SONATA FOR GUITAR AND PIANO – in e flat minor | AsteriskedMusic.Com

Sonata for Guitar and Piano in e flat minor

"Guitar," by Junior Libby, taken from [PublicDomainPictures.Net]; this image is in the public domain. This guitar has to be specially tuned in order to play in e flat minor.
“Guitar,” by Junior Libby, taken from [PublicDomainPictures.Net]; this image is in the public domain.
This is a sonata for guitar and piano in e flat minor. While it is somewhat in the realms of minimalism and jazz in terms of style, it follows the basic classical three-movement sonata form. I chose e flat minor because it has a dark, murky, mysterious quality. F Sharp Major is its relative major (which is used in classical sonata form for the countertheme and second movement when the main key is minor), which, to my ear, has a rich, yet frosty sound to it.

Some Notes on “Sonata for Guitar and Piano in e flat minor”

This piece has three movements. The first movement is a sonata allegretto in e flat minor, the second movement is a ternary andante in F Sharp Major, and the third movement is a quick-paced rondo in e flat minor.

First Movement: Allegretto

This movement moves along at a somewhat leisurely pace. The keyboard opens in the tonic key with a simple ostinato. The guitar then enters mimicking the ostinato before launching into the theme. The keyboards maintain a rhythmic countermelody before shifting to the countertheme.

The countertheme is slower and is characterized, in the guitar, with relaxed slides, and a shift to an acoustic sound pallet. The piano has already entered into the development section before the guitar is done with the countertheme.

In the development section, the guitar returns to an electronic sound pallet in between keyboard solos that explore a few different keys with the theme and countertheme.

The recapitulation is a bit truncated and is really more of a continuation of the thoughts posed by the theme and counterthemes, rather than a full-blown recapitulation.

Second Movement: Andante

This is arguably the best part of the piece. It is in the relative F# Major. This movement is much less rhythmic and much more melodic than the other two movements. It is somewhat modal with a few chromaticisms and whole tones thrown in. The guitar uses an acoustic sound pallet. The theme of this movement is reminiscent of the countertheme of the first movement.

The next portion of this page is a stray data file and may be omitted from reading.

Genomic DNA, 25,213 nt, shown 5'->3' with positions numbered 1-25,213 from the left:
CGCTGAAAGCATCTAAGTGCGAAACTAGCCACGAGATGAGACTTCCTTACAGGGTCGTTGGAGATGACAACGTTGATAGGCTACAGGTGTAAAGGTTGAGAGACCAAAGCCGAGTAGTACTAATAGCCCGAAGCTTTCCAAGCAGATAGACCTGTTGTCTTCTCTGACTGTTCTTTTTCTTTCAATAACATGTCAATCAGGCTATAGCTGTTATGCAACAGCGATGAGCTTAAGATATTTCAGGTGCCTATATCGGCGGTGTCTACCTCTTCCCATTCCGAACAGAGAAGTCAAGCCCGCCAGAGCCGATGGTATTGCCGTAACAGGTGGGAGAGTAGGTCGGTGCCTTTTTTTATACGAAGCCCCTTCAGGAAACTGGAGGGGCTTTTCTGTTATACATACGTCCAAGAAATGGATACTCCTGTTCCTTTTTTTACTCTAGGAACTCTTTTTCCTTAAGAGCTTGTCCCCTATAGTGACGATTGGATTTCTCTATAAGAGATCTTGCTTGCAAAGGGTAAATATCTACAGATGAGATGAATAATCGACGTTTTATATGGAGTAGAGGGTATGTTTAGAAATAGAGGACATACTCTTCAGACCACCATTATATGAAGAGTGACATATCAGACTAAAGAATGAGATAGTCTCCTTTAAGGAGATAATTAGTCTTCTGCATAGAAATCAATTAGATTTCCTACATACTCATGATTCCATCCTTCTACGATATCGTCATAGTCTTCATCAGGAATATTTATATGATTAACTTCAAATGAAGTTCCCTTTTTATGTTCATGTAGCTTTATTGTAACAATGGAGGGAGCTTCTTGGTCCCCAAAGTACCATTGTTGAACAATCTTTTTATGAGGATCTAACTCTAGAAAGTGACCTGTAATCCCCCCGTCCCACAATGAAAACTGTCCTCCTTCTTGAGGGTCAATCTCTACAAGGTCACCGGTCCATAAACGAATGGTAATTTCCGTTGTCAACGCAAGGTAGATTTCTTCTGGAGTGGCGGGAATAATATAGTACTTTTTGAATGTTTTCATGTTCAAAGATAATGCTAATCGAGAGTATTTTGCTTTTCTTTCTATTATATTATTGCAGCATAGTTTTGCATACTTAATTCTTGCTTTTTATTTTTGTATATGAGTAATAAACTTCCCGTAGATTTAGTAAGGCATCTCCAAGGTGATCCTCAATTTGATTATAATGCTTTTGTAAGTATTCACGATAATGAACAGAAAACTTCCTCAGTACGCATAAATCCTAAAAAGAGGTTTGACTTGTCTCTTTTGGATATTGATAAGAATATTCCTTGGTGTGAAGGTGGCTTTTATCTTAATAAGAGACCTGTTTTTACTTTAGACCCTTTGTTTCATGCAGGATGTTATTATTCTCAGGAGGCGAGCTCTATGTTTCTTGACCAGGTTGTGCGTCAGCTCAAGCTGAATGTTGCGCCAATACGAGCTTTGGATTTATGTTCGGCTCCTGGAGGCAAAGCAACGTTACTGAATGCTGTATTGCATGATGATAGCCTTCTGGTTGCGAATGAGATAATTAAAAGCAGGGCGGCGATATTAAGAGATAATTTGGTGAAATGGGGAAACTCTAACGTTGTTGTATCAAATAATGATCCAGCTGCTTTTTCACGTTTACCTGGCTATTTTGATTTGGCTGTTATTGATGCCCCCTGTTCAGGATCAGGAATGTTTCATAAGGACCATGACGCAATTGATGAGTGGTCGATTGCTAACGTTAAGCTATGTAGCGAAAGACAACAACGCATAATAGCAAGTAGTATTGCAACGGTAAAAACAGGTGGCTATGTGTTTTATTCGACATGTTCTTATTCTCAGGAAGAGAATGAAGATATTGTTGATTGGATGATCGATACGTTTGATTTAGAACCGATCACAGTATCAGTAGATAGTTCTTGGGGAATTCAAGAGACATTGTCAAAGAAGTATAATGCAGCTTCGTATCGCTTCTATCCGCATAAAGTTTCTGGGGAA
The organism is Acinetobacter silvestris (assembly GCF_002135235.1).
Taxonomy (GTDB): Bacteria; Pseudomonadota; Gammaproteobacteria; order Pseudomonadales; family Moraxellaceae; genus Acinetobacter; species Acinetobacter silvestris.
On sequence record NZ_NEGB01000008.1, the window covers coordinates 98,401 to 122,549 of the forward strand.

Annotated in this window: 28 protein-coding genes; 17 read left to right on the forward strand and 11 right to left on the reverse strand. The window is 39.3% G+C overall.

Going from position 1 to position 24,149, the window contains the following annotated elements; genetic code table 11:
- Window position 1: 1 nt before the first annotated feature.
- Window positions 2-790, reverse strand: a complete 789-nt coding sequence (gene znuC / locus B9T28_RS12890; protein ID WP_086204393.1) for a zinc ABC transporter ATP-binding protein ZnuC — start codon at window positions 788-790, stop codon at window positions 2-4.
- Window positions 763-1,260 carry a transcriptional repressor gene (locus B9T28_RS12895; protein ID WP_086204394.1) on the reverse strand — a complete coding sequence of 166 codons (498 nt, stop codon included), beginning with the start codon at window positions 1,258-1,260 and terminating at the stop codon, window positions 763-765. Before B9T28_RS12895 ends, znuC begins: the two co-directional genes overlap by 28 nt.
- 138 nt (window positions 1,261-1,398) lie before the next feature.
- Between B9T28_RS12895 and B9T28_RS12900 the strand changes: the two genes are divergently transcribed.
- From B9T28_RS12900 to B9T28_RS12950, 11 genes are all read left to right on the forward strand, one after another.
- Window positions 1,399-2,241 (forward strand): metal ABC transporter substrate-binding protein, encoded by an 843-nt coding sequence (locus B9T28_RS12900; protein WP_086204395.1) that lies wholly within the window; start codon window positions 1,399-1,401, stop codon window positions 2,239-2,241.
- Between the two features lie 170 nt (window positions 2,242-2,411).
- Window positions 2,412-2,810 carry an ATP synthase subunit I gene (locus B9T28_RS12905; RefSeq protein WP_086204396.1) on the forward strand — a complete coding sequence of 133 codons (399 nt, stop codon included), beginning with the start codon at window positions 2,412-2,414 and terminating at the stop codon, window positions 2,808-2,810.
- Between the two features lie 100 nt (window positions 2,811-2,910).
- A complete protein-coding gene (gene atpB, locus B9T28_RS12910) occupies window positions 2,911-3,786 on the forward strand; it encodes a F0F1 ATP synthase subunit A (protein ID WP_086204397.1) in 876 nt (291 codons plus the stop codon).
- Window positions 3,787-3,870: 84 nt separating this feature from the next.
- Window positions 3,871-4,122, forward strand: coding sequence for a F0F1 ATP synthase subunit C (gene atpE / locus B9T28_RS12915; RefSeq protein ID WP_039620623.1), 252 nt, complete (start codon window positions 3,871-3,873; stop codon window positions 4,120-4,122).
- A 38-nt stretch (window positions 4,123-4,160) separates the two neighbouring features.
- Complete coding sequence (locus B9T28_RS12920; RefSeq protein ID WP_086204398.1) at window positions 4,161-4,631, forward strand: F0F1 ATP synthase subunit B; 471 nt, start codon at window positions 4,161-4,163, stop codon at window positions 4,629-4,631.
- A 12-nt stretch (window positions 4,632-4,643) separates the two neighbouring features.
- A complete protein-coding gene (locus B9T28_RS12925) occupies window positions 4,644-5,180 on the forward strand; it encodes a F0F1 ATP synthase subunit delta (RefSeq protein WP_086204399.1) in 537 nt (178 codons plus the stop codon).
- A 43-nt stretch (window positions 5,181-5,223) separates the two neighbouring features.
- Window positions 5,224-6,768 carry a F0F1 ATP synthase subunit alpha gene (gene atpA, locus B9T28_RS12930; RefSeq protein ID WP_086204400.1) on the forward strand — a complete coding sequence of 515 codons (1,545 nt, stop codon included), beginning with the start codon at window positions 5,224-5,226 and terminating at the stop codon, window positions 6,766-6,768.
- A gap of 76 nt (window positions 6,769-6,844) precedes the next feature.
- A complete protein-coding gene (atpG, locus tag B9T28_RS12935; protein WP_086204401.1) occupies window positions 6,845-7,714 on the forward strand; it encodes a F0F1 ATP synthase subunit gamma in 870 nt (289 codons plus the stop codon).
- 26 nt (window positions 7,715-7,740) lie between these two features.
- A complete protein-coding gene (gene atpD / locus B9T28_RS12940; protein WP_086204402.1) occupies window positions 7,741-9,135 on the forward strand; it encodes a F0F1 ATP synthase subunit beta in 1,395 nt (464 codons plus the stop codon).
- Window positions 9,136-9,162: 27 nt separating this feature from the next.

This piece follows a ternary form. The “B” section is a development section, but while the theme explores itself a bit here, it doesn’t go too far off afield. The returning “A” theme is a variation on the original theme with a slightly more lively texture.

Third Movement: Rondo Vivace

This movement returns to e flat minor with a main theme that is reminiscent of the main theme in the first movement, but it is much shorter and frenetic.

The keyboard plays the F Sharp Major countertheme rather than the guitar, which plays an accompanying role. The theme is a bit slower than the main theme, but it is not leisurely; it has a moderate pace and emphasizes rhythm over melody.

The first return of the main theme is actually a brief development section. The main theme explores a few different keys before going in the “C” section.

The “C” section is materially different from the rest of the movement. It is somewhat reminiscent of the countertheme of the first movement. It is a brief development section, as well.

The recapitulation returns to e flat minor, and, rather than going into a final “ABA” format, it simply combines elements of the theme and countertheme in what could be considered an extended CODA.

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